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Criminal Case Filed in Argentina Over China's Treatment of Uyghurs 

FILE - A person stands in a tower on the perimeter of the No. 3 Detention Center in Dabancheng in western China's Xinjiang Uyghur Autonomous Region on April 23, 2021.
FILE - A person stands in a tower on the perimeter of the No. 3 Detention Center in Dabancheng in western China's Xinjiang Uyghur Autonomous Region on April 23, 2021.

A number of governments, including the U.S., have described China's treatment of Uyghurs as genocide and crimes against humanity, but no official court in any country has ever assessed evidence of China's alleged rights abuses against the Uyghurs. In addition, Chinese officials have vehemently denied allegations of genocide as "lies" concocted by U.S.-led anti-China forces.

Two Uyghur groups, the Munich-based World Uyghur Congress (WUC) and the Washington-based Uyghur Human Rights Project (UHRP), filed a criminal complaint with the Federal Criminal Court in Buenos Aires, Argentina on August 16, accusing Chinese officials of genocide and crimes against humanity against the Uyghurs and other Turkic Muslim ethnic groups.

According to Michael Polak, director of Justice Abroad and a lawyer representing the WUC and UHRP, the Uyghur groups are pleading the principle of universal jurisdiction contained in the Argentinian constitution.

"The Chinese regime has managed to escape legal scrutiny of their international crime because of their influence over international institutions," Polak told VOA. "The universal jurisdiction provisions give the possibility that their escape from responsibility may soon be over."

Similar cases

Polak said that there are similar cases currently filed in Argentina in relation to the international crimes allegedly committed against the Rohingya as well as cases filed against Spanish individuals for Franco-era crimes.

Some Western governments and human rights organizations accuse China of arbitrary detention of more than 1 million Uyghurs and other Turkic Muslims in reeducation camps, genocide and forced labor in Xinjiang.

In 2020, under the Global Magnitsky Human Rights Accountability Act, the U.S. announced sanctions on Chinese entities and officials, including former Chinese Communist Party Secretary of Xinjiang Chen Quanguo, in connection with "serious rights abuses against ethnic minorities" in Xinjiang.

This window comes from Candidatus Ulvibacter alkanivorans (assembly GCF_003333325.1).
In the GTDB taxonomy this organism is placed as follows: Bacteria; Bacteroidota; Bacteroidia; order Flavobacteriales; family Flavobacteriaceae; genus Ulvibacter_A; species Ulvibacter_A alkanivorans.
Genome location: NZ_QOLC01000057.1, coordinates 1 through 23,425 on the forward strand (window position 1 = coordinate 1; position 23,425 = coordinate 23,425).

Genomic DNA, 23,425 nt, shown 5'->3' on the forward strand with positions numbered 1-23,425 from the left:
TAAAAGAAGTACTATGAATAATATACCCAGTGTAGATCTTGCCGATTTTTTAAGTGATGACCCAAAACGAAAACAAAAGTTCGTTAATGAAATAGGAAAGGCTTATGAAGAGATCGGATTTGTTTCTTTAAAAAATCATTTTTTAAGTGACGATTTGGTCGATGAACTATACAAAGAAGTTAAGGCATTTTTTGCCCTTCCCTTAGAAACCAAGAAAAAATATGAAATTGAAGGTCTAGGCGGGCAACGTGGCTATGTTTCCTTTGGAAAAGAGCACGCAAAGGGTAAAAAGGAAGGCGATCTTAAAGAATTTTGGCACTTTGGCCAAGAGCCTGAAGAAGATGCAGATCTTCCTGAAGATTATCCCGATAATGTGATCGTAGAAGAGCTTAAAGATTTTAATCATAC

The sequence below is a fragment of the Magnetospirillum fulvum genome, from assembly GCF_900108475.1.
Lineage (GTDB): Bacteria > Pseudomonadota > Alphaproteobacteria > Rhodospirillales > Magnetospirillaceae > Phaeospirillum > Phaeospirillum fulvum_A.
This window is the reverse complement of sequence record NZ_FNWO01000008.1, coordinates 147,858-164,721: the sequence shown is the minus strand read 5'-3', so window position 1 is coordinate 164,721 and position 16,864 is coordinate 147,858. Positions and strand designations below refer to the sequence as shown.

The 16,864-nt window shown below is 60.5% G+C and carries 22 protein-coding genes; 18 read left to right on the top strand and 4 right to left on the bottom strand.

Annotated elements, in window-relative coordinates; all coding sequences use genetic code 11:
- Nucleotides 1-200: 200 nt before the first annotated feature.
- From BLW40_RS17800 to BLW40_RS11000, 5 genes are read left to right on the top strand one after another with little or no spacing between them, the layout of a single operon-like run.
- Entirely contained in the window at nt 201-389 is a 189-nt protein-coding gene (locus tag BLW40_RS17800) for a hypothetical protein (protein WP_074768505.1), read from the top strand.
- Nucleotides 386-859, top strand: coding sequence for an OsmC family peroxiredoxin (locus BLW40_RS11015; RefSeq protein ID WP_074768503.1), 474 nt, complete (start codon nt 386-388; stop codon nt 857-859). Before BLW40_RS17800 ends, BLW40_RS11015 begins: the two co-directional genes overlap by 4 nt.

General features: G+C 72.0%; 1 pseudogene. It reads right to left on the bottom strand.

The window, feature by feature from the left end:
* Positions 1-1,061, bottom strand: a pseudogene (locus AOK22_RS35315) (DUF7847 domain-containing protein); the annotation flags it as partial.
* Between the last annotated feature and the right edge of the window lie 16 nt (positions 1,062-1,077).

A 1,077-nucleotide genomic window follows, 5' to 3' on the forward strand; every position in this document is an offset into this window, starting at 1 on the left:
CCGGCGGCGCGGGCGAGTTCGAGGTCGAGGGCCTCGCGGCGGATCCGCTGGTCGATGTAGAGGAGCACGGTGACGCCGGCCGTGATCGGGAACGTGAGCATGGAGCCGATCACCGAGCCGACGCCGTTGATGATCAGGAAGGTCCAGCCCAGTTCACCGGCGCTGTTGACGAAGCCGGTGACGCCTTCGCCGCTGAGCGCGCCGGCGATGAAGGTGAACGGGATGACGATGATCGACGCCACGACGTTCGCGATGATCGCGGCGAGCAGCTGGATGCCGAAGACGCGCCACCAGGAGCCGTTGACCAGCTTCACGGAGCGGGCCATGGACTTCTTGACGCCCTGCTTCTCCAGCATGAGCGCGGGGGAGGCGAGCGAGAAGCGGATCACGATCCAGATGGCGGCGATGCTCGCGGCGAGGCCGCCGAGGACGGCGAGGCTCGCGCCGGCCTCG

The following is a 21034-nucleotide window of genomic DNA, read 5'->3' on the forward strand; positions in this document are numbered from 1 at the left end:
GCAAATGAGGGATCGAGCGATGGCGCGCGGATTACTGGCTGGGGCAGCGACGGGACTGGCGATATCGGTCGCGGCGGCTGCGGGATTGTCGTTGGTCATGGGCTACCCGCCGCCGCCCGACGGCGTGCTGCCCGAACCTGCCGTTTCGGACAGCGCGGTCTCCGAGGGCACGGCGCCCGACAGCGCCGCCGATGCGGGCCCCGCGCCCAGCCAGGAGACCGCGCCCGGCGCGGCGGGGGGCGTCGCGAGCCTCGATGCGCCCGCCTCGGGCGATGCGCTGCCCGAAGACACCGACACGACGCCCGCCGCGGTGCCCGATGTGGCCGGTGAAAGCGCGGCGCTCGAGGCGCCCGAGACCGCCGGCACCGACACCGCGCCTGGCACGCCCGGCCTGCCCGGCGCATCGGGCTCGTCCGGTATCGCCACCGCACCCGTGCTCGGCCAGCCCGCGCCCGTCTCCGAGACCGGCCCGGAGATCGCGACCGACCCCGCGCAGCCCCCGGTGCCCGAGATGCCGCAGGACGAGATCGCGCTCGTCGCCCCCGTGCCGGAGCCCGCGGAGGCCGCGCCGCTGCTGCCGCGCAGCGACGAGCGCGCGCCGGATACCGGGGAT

China first denied the existence of reeducation camps and later said that the facilities exist as vocational training schools to teach Chinese language and law to people affected by terrorism, religious extremism and separatism.

Liu Pengyu, Chinese Embassy spokesperson in Washington, said that over the past 60-plus years, the Uyghur population in Xinjiang has grown from 2.2 million to about 12 million.

"The accusation of 'genocide' in Xinjiang is a flat-out lie of the century," Liu told VOA in an email. "Whatever ploys are used; a lie repeated a thousand times is still a lie."

According to Zumretay Arkin, program and advocacy manager at World Uyghur Congress, the groups submitted statements from witnesses of fact, from victims and from experts. She said the submission of the case marked a crucial time for the Uyghur people.

"[B]ecause if the judge decides to open the case, then an investigation starts and further evidence will be submitted by the WUC and UHRP that demonstrates that the international crimes of genocide, crimes against humanity and torture are taking place against the Uyghur people as well as other ethnic Turkic people in the Uyghur region," Arkin told VOA.

'Historic' possibility

With such evidence before the court, according to Arkin, the judge can indict the defendants, issue arrest warrants and send the case to trial.

"If a case is opened against the individuals most responsible for the crimes against humanity and genocide against the Uyghurs, the judge can summons witnesses to attend court to give their evidence on oath," Arkin said.

"This would mark a historic opportunity for the Uyghur people and the first time that the evidence of the atrocities being committed against them is presented in a court. Therefore, the submission of the complaint is the first step on this historic journey."

According to Peter Irwin, senior program officer with the Uyghur Human Rights Project, Argentina is the first and only country to which an international criminal complaint regarding the Uyghurs in China has been submitted.

"There haven't been any cases taken up like this before, though a number of governments have called the treatment of Uyghurs genocide already, along with the Uyghur Tribunal's verdict, a report by Newlines Institute, and a legal opinion from early 2021," Irwin told VOA.

Last December, after hearings with dozens of witnesses, the Uyghur Tribunal, an independent judicial effort led by Sir Geoffrey Nice, an expert in international criminal law, determined that China had committed genocide against the Uyghurs via birth control and sterilization measures. Additionally, the tribunal said it had found evidence of crimes against humanity, torture and sexual abuse.